It is rare to have a change to our constitution. When there is a proposal to change the constitution, the committee follows the same process as it does for proposed bylaws changes. However, there is a different adoption process for constitutional changes. Unlike bylaws changes, the Governing Board’s approval is actually an approval to send the proposed change to the association’s entire membership. It is the membership that adopts changes to our constitution; such changes require a majority of those voting.
As our association grew, members decided to form local chapters so they could get together more often. These chapters would follow the parent organization’s bylaws, but they might also have needs not addressed in the overall bylaws of the association. The Governing Board decided that the Constitution and Bylaws Committee should review all chapter bylaws to ensure they do not conflict with the association’s bylaws.
Under the association’s bylaws, chapters submit their own bylaws for review when they are formed and whenever they make a change. If there is an area where their bylaws are in conflict (do not conform) with the association’s bylaws, the committee will ask the chapter to make the change that is needed to bring their chapter bylaws back into agreement with those of the association. Once the revision is made and the bylaws are resubmitted, they are accepted for file.
Over the years the committee reviewed literally hundreds of chapter bylaws and found that there was no uniform approach or content. In an effort to assist the chapters and to bring some type of uniformity in structure to the association and its hundreds of chapters, the committee developed what they called a “Chapter Bylaws Format.” This format closely mirrors FMCA’s bylaws; but, since it was only a model, the chapters could modify it to fit their particular needs.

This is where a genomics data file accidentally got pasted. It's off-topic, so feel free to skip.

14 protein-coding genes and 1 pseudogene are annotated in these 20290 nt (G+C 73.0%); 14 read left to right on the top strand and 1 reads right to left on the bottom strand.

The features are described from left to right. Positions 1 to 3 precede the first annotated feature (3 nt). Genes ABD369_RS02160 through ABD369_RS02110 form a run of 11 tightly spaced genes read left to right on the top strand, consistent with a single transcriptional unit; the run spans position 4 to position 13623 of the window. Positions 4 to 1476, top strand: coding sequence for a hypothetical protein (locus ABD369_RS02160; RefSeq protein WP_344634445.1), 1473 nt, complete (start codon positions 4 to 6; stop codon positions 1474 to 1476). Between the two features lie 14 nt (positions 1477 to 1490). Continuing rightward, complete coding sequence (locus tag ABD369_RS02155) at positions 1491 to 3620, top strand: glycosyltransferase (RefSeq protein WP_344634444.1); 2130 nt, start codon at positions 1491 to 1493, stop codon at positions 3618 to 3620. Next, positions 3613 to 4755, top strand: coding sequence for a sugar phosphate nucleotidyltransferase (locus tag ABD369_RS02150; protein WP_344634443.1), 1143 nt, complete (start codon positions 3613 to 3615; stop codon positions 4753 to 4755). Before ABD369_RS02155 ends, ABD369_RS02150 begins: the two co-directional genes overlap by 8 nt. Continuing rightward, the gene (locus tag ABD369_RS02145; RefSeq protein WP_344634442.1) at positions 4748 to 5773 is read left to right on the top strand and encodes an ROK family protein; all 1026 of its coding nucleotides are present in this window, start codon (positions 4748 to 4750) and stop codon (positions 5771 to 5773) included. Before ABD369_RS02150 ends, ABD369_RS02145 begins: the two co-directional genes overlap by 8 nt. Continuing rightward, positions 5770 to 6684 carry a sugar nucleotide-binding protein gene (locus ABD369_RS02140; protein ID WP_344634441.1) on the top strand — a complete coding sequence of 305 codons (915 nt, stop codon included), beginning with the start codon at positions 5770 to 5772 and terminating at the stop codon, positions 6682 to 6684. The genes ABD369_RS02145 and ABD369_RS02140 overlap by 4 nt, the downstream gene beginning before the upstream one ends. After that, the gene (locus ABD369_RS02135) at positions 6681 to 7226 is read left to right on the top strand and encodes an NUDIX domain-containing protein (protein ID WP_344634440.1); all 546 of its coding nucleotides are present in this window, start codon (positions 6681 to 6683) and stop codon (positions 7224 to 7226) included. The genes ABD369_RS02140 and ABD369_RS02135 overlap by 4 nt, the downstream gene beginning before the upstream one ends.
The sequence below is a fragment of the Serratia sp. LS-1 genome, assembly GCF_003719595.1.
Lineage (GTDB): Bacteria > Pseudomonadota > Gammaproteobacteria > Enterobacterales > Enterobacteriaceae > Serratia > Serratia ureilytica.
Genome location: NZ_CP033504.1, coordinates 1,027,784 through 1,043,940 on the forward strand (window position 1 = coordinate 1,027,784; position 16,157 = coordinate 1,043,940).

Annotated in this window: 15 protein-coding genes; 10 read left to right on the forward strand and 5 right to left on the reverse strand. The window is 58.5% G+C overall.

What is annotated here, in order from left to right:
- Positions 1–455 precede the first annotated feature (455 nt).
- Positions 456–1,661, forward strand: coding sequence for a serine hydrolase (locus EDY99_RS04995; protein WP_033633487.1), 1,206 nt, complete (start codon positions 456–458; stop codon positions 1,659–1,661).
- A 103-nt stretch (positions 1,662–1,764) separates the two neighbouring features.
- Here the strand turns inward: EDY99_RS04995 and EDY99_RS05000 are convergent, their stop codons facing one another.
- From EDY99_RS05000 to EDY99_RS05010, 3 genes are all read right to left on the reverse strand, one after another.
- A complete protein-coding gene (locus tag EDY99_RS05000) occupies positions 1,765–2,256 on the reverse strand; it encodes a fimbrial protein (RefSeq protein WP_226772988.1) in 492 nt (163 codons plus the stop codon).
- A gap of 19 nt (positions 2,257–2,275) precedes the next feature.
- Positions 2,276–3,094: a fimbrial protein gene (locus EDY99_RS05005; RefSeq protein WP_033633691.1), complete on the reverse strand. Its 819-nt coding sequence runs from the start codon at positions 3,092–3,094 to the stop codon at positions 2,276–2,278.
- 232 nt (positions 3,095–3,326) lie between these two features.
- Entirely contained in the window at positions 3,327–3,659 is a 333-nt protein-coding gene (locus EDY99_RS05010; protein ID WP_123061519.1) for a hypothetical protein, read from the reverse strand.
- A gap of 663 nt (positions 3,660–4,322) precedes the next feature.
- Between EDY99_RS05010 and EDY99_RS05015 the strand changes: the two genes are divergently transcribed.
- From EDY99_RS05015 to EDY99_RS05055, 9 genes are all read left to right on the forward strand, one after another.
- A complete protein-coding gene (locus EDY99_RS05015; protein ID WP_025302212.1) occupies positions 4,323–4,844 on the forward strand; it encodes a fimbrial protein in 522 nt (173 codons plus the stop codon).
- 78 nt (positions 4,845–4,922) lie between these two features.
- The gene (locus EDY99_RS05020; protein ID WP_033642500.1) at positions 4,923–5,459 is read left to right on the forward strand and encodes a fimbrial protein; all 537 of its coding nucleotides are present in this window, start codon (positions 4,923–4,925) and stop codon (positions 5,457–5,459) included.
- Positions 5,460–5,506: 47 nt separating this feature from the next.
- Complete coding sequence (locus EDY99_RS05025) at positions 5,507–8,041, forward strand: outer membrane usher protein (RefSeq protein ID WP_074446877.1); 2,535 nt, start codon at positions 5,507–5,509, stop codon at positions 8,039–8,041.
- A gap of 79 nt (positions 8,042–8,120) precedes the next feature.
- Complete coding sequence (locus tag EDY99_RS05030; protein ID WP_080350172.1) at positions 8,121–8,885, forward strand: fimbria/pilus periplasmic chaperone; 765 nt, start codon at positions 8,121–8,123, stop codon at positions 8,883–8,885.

Today the model bylaws format is used by the majority of chapters. Leaders of new chapters use the format to get started. Older chapters that had bylaws documents that were 10 to 20 pages long found they could scale back their bylaws and put much of their procedural rules in something called standing rules. They also found that by using standing rules for procedures, they could adopt changes with a simple majority instead of the supermajority that would be required for bylaws changes.
As FMCA’s areas formed area associations, they, too, had a need for bylaws. The Constitution and Bylaws Committee drafted something similar to the chapter model bylaws format, called the “Area Association Bylaws Format.”
One final task performed by this committee is extremely important. They are a resource for our members, chapters, area associations, officers, and the Governing Board. Committee members will answer your questions about FMCA’s constitution and bylaws. They will work with your chapter or proposed chapter to develop bylaws. They will, when necessary, get opinions from a certified parliamentarian on unusual issues. The important thing to remember is they are here to help you.
Members of the current Constitution and Bylaws Committee are David Fuller, F331444, from the Great Lakes Area; Sue Haught, F82522, from the Eastern Area; and Russ Westcott, F88794, from the Rocky Mountain Area. I am the Eastern Area vice president and the committee chairman. Each of us brings a different background and many years of experience to the committee, as well as a dedication to make sure that FMCA’s structure remains current and solid.
You can read FMCA’s constitution; its bylaws; the Chapter Bylaws Format; and the Area Association Bylaws Format at FMCA.com/governance. Why not take a minute the next time you are on the Web site to see what your association’s bylaws say?